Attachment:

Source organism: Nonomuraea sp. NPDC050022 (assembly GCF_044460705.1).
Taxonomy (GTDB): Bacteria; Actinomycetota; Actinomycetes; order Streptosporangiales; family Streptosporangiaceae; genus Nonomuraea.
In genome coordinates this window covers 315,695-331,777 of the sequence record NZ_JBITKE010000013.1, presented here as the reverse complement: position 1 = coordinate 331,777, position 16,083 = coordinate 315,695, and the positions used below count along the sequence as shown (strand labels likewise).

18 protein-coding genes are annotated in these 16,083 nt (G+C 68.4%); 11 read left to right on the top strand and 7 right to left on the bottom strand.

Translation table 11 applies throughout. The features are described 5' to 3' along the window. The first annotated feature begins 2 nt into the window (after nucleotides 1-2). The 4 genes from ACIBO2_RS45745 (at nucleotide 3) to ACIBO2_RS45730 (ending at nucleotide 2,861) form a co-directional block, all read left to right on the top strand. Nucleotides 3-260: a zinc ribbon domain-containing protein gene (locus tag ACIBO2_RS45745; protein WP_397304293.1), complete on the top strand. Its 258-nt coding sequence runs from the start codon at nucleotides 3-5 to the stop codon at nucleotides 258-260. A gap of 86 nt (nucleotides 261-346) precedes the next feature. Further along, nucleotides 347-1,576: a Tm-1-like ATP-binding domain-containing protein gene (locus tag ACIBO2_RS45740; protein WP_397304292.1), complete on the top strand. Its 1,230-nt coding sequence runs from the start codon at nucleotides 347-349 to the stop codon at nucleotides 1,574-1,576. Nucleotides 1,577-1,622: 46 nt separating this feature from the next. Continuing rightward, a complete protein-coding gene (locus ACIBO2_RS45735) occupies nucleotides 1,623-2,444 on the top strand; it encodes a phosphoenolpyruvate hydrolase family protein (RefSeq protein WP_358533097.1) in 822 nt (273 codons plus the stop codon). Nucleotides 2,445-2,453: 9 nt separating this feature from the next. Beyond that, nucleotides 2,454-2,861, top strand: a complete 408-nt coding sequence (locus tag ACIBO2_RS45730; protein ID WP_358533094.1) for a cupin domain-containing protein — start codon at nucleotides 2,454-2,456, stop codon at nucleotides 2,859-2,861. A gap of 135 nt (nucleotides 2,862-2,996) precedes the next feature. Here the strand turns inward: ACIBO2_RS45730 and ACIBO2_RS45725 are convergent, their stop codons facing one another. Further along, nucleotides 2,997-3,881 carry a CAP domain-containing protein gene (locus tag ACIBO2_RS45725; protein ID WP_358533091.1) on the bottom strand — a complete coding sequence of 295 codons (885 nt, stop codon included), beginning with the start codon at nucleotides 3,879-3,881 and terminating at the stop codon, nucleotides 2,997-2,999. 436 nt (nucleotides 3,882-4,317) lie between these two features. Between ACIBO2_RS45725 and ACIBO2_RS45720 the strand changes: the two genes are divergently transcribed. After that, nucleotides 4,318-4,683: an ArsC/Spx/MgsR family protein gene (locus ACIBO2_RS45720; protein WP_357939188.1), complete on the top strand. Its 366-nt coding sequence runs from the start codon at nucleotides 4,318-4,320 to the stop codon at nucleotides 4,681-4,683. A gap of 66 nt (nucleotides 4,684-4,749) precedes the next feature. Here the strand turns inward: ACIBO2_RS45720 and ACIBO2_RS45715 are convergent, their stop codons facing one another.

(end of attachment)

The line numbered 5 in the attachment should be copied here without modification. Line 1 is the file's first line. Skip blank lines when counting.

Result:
Translation table 11 applies throughout. The features are described 5' to 3' along the window. The first annotated feature begins 2 nt into the window (after nucleotides 1-2). The 4 genes from ACIBO2_RS45745 (at nucleotide 3) to ACIBO2_RS45730 (ending at nucleotide 2,861) form a co-directional block, all read left to right on the top strand. Nucleotides 3-260: a zinc ribbon domain-containing protein gene (locus tag ACIBO2_RS45745; protein WP_397304293.1), complete on the top strand. Its 258-nt coding sequence runs from the start codon at nucleotides 3-5 to the stop codon at nucleotides 258-260. A gap of 86 nt (nucleotides 261-346) precedes the next feature. Further along, nucleotides 347-1,576: a Tm-1-like ATP-binding domain-containing protein gene (locus tag ACIBO2_RS45740; protein WP_397304292.1), complete on the top strand. Its 1,230-nt coding sequence runs from the start codon at nucleotides 347-349 to the stop codon at nucleotides 1,574-1,576. Nucleotides 1,577-1,622: 46 nt separating this feature from the next. Continuing rightward, a complete protein-coding gene (locus ACIBO2_RS45735) occupies nucleotides 1,623-2,444 on the top strand; it encodes a phosphoenolpyruvate hydrolase family protein (RefSeq protein WP_358533097.1) in 822 nt (273 codons plus the stop codon). Nucleotides 2,445-2,453: 9 nt separating this feature from the next. Beyond that, nucleotides 2,454-2,861, top strand: a complete 408-nt coding sequence (locus tag ACIBO2_RS45730; protein ID WP_358533094.1) for a cupin domain-containing protein — start codon at nucleotides 2,454-2,456, stop codon at nucleotides 2,859-2,861. A gap of 135 nt (nucleotides 2,862-2,996) precedes the next feature. Here the strand turns inward: ACIBO2_RS45730 and ACIBO2_RS45725 are convergent, their stop codons facing one another. Further along, nucleotides 2,997-3,881 carry a CAP domain-containing protein gene (locus tag ACIBO2_RS45725; protein ID WP_358533091.1) on the bottom strand — a complete coding sequence of 295 codons (885 nt, stop codon included), beginning with the start codon at nucleotides 3,879-3,881 and terminating at the stop codon, nucleotides 2,997-2,999. 436 nt (nucleotides 3,882-4,317) lie between these two features. Between ACIBO2_RS45725 and ACIBO2_RS45720 the strand changes: the two genes are divergently transcribed. After that, nucleotides 4,318-4,683: an ArsC/Spx/MgsR family protein gene (locus ACIBO2_RS45720; protein WP_357939188.1), complete on the top strand. Its 366-nt coding sequence runs from the start codon at nucleotides 4,318-4,320 to the stop codon at nucleotides 4,681-4,683. A gap of 66 nt (nucleotides 4,684-4,749) precedes the next feature. Here the strand turns inward: ACIBO2_RS45720 and ACIBO2_RS45715 are convergent, their stop codons facing one another.